### Author Topic: TUT0301 Quiz2  (Read 930 times)

#### Siyan Chen

• Jr. Member
•  • Posts: 5
• Karma: 0 ##### TUT0301 Quiz2
« on: October 04, 2019, 02:01:10 PM »
$$1 + (\frac{x}{y}-\sin(y))y’ = 0$$
Let $M=1, N=\frac{x}{y}-\sin(y)$
Then, we can get: $M_{y}=0, N_{x}=\frac{1}{y}$
Define $R=\frac{M_{y}-N_{x}}{M}=\frac{-\frac{1}{y}}{1}=-\frac{1}{y}$,
=> The integrating factor should be: $\mu (x,y) = e^{-\int R dy} = e^{ln|y|} = y$

Multiple both sides by y, we can define the new $M = y, N = x-\sin(y)y$,

Since it’s exact now, there exists a function $\phi (x,y)$, such that: $\phi_{x}(x,y) = M(x,y)\ and\ \phi_{y}(x,y) = N(x,y)$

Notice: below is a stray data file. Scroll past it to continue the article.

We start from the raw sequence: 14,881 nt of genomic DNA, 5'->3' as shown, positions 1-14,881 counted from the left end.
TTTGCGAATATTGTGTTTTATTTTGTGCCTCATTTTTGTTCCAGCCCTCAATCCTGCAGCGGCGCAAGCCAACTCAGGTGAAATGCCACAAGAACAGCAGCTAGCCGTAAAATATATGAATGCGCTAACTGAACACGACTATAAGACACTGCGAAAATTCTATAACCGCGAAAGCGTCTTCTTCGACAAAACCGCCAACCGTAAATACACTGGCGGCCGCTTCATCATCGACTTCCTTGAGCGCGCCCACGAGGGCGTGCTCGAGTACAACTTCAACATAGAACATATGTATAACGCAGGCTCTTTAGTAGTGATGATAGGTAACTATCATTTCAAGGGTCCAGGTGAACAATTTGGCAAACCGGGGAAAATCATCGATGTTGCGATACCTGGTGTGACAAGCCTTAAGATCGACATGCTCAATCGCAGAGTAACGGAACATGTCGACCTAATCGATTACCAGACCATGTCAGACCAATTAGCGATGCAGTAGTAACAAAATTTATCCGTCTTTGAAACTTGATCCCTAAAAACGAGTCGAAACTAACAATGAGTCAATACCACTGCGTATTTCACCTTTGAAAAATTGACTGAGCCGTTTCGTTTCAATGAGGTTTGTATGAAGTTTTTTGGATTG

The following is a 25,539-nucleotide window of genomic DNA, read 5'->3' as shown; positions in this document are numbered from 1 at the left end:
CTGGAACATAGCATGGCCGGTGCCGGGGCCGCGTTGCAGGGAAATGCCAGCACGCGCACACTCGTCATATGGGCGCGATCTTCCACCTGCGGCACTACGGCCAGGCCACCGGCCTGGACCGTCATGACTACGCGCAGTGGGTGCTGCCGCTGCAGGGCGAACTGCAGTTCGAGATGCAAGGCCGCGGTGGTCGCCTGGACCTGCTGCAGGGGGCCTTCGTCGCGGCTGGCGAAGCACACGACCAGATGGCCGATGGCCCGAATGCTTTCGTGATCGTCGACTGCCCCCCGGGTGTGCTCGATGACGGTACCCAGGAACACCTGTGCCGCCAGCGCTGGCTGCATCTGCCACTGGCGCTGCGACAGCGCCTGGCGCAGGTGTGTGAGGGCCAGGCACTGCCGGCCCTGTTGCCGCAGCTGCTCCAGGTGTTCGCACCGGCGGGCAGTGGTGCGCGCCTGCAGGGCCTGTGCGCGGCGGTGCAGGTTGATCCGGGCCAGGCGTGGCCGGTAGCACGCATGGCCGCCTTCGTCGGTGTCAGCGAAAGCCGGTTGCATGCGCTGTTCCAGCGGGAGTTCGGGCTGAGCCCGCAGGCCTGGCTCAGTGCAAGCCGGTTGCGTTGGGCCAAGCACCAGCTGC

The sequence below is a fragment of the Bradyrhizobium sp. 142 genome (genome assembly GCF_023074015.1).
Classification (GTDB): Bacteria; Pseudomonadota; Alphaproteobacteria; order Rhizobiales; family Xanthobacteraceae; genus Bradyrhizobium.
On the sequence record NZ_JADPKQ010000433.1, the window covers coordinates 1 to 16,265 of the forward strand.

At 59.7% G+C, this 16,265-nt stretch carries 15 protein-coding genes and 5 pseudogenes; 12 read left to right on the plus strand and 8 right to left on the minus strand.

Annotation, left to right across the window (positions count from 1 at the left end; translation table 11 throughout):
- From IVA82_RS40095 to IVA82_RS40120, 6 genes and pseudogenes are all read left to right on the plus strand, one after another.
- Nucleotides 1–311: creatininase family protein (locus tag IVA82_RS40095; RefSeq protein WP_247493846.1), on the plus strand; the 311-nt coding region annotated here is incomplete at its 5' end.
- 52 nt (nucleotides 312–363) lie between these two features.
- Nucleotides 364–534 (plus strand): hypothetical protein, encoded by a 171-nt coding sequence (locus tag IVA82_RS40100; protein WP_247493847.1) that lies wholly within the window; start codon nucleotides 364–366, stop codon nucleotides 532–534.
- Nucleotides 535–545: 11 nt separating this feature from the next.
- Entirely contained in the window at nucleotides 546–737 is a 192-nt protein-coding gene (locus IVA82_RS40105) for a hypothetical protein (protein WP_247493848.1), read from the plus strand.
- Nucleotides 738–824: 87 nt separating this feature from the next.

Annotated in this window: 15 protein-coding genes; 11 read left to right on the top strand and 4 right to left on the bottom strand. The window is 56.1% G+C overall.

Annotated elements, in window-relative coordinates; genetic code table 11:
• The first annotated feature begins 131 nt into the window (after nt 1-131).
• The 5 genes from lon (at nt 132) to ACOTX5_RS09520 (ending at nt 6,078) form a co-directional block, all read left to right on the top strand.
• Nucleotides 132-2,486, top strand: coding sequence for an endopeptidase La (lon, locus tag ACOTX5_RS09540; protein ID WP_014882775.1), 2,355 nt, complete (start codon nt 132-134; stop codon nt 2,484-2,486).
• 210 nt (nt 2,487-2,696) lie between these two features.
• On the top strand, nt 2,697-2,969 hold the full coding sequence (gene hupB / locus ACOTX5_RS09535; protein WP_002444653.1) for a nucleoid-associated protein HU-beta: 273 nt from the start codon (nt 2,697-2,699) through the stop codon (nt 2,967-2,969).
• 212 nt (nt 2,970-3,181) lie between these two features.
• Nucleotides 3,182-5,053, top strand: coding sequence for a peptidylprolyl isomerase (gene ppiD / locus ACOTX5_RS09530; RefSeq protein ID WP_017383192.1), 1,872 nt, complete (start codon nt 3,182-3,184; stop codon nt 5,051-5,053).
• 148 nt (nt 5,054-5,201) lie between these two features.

Integrating with respect to x:
$\phi(x,y) = \int M(x,y) \ dx \\ i.e. \phi(x,y) = \int y\ dx \\ \phi(x,y) = xy + h(y)$
Then, we have: $\phi_{y} = x + h’(y) = N = x-y\sin(y)$, i.e. $h’(y)=-y\sin(y)$
=> $h(y) = -\int y \sin(y) \ dy$

Using integrating by parts,  $u = y, \ v = -\cos(y),\\du = 1, \ dv = \sin(y)$

=> $h(y) = -(-y \cos(y)- \int(-\cos(y))\ dy) = y \cos(y) - \sin(y)$

So, the solution of the given equation is: $\phi(x,y) = xy + y \cos(y) - \sin(y) = C$, where C is the constant